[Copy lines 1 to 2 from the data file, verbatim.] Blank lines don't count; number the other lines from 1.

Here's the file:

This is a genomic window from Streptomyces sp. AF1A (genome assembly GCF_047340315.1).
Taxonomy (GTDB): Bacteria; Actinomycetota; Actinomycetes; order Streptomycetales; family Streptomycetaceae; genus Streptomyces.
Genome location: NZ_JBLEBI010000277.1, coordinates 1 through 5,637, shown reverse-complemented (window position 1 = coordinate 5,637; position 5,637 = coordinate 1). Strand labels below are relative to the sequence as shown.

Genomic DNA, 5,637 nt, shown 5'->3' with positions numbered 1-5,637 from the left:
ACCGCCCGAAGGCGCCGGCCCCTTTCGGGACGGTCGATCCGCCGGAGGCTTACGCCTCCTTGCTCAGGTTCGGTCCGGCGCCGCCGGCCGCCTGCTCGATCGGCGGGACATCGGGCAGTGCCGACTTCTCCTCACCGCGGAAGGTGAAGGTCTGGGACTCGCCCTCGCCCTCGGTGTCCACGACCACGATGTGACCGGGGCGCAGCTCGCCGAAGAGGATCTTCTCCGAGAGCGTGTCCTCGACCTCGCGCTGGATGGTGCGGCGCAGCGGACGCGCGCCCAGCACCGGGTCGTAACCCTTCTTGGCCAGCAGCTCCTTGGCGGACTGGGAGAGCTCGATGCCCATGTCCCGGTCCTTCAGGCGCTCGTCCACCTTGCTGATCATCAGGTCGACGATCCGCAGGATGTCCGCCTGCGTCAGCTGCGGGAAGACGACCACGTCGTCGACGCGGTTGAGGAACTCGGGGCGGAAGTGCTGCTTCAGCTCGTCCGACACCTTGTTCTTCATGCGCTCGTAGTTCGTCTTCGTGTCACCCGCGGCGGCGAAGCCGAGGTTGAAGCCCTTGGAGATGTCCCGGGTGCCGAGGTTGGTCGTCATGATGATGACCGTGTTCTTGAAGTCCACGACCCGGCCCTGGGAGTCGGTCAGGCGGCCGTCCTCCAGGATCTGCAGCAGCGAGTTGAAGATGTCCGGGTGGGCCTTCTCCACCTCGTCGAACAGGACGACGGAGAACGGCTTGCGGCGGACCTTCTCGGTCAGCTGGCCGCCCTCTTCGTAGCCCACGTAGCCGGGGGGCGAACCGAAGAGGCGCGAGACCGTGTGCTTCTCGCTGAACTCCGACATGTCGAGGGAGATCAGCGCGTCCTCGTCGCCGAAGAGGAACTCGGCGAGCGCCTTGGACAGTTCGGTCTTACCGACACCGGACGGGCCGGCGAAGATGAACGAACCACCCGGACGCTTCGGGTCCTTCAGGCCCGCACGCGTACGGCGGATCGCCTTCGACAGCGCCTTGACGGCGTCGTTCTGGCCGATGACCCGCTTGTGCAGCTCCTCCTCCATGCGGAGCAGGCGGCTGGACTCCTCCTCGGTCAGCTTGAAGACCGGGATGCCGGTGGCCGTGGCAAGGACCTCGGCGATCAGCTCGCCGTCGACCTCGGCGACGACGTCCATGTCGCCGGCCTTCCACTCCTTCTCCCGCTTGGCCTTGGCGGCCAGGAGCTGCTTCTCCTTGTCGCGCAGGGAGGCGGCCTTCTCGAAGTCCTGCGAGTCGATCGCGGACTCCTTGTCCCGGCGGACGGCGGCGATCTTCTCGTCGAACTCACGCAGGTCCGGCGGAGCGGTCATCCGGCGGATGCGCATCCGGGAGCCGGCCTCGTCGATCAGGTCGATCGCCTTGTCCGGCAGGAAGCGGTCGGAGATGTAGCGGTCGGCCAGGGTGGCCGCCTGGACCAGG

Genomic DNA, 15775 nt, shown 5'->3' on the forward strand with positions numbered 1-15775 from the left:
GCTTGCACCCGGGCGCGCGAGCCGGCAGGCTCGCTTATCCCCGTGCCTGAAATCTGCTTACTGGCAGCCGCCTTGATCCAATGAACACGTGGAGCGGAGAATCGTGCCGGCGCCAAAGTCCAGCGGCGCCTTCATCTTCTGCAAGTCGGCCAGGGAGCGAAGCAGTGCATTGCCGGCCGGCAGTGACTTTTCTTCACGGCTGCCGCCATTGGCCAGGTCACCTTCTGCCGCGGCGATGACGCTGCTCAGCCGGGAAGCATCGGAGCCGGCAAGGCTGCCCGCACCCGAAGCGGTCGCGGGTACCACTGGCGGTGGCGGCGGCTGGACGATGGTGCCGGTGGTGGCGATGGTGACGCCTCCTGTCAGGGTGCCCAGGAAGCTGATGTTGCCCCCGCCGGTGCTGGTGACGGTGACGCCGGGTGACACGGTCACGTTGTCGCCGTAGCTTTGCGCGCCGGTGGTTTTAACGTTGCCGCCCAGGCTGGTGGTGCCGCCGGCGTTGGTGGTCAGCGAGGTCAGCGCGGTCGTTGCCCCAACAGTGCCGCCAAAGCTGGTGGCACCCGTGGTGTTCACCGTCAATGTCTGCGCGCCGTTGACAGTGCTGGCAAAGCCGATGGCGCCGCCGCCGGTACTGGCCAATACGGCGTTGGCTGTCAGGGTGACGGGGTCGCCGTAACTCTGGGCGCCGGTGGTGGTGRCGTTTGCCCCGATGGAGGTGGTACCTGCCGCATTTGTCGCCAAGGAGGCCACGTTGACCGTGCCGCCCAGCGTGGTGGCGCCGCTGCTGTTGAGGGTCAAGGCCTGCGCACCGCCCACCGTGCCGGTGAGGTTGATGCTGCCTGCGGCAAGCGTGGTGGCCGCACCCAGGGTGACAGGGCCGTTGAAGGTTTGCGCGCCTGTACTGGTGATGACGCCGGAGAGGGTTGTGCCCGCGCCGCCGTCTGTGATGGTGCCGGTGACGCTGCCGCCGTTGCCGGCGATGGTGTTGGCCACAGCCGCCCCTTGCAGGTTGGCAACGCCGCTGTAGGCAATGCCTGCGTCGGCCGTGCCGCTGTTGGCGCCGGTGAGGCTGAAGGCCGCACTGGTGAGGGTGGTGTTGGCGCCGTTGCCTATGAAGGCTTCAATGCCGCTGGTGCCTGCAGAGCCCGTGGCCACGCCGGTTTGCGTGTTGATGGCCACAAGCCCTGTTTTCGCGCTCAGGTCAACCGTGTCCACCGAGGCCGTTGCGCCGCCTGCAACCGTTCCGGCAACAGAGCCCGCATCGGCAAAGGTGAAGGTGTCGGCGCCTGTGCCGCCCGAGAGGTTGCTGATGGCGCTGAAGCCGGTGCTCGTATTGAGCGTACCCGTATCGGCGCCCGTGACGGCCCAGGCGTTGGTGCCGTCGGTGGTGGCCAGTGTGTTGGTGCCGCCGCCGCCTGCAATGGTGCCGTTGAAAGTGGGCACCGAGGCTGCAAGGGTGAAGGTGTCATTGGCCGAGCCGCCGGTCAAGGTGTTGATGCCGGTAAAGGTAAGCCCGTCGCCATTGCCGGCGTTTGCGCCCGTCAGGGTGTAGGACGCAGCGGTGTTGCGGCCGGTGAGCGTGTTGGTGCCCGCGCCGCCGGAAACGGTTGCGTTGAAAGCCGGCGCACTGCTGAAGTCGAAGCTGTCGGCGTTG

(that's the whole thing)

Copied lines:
This is a genomic window from Streptomyces sp. AF1A (genome assembly GCF_047340315.1).
Taxonomy (GTDB): Bacteria; Actinomycetota; Actinomycetes; order Streptomycetales; family Streptomycetaceae; genus Streptomyces.